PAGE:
The Continuing Gloom About Federal Judicial Rulemaking
Richard D. Freer
Emory University School of Law
September 14, 2012
Northwestern University Law Review, Forthcoming
Emory Legal Studies Research Paper No. 12-220
In 2013, the Federal Rules of Civil Procedure will be 75 years old. The rulemaking process by which they are promulgated has been a source of gloom for a generation. Like a wayward Hollywood star, the process is in "crisis" and its fans are experiencing "malaise." This paper addresses the reasons for that gloom and concludes that some level of "crisis" is inevitable. At the macro level, judicial rulemaking is a legislative function being performed by an unelected body which is constitutionally empowered only to perform the task of deciding cases and controversies. At the micro level, the Rules Advisory Committee is subject to being second-guessed by Congress, is plagued by uncertainty about the statutory limits of its power under the Rules Enabling Act, and receives inconsistent signals from the Supreme Court concerning the desirability of rulemaking versus case law development.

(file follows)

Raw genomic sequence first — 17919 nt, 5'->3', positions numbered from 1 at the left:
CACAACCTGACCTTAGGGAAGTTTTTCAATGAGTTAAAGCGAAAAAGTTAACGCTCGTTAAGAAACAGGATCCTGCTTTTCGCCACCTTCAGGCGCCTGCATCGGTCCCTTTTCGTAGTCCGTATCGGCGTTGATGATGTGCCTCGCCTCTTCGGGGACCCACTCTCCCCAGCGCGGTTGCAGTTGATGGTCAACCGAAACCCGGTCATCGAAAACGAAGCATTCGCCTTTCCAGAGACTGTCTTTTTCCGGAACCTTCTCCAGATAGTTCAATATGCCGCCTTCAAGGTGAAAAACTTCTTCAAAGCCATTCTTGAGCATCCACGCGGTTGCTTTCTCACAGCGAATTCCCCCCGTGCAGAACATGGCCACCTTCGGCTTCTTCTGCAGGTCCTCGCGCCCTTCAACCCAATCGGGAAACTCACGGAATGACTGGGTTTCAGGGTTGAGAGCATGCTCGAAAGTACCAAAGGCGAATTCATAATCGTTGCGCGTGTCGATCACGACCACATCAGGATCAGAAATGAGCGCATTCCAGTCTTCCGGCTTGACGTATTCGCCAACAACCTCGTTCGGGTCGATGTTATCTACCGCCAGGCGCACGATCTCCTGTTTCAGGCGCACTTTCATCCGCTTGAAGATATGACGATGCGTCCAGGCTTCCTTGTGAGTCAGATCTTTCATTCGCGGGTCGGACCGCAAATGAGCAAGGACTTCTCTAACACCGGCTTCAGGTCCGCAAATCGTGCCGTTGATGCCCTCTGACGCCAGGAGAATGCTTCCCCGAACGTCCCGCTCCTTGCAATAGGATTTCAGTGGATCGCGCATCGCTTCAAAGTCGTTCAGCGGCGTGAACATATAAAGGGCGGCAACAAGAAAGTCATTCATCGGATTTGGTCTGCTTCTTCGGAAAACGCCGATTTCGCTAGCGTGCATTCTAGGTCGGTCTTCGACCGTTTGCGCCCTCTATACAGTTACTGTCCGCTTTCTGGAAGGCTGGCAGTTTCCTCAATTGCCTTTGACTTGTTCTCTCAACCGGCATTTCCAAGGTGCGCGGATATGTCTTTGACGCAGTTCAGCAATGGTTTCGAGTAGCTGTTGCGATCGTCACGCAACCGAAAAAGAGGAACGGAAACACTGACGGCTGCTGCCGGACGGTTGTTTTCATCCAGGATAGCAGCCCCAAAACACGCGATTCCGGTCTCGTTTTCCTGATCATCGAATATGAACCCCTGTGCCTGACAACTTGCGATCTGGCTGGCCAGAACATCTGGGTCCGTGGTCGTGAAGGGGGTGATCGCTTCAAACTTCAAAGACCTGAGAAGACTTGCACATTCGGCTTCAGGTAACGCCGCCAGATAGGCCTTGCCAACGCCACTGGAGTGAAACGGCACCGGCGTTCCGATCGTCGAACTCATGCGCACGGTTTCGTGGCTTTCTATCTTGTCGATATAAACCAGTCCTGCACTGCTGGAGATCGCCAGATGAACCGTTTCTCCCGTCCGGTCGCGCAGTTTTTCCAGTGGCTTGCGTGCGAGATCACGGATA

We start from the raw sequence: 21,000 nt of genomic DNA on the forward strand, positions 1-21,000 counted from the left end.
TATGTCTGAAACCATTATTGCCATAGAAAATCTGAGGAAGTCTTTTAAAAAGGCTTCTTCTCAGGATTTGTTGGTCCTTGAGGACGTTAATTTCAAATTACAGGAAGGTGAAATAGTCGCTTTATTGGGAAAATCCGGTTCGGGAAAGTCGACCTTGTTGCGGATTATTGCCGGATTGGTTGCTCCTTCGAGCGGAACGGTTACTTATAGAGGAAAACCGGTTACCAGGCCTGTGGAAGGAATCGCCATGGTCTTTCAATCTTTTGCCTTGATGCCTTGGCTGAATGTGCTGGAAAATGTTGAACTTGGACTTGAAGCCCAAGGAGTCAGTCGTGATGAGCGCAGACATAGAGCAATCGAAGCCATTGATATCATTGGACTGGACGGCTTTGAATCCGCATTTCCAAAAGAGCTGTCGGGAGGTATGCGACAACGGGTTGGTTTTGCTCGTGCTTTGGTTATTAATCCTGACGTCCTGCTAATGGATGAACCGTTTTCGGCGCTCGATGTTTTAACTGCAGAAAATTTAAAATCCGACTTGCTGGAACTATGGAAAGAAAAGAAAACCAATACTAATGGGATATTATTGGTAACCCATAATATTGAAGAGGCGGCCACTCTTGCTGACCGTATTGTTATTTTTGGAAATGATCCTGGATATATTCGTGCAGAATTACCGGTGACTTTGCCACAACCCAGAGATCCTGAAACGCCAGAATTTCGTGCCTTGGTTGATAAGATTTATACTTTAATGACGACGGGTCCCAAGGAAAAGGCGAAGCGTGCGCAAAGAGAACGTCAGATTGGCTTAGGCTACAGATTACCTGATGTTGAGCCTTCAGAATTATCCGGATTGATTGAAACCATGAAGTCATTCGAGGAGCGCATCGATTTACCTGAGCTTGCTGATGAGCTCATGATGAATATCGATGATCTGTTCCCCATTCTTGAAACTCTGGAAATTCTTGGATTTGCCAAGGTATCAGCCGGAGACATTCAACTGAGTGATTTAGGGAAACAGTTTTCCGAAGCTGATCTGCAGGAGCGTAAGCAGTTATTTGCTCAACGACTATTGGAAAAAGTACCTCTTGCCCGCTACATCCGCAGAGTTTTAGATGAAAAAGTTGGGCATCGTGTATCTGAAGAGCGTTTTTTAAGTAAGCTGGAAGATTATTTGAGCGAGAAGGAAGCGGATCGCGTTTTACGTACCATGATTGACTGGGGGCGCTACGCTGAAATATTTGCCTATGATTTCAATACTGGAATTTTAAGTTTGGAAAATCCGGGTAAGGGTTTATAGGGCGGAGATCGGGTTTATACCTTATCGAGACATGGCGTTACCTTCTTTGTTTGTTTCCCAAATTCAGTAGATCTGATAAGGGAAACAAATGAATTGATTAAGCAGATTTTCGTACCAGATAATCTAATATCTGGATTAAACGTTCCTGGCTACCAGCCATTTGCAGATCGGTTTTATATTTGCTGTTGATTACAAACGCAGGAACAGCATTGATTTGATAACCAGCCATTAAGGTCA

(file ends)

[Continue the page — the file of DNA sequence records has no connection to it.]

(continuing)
These forces impel the Advisory Committee to avoid clashes with Congress and the Supreme Court by attending to minor matters. Instead of leading, as it is institutionally constituted to do, the Committee has become focused on wordsmithing. It has become less an Advisory Committee than a Strunk & White Committee. The result is an unjustified barrage of trifling changes that burden the bench and bar and squander opportunities to address topics meaningful to the administration of justice. Ultimately, then, the gloom attending the federal judicial rulemaking process is largely the Committee's fault. Like the wayward star, it should change its ways, a process that starts by understanding the burdens and costs imposed by every procedural change.
This paper is a contribution to a festschrift in honor of Professor Martin H. Redish.
Number of Pages in PDF File: 23
Keywords: rulemaking, federal rules, separation of powers
JEL Classification: K10, K19, K40, K49
Date posted: September 15, 2012 ; Last revised: September 25, 2012
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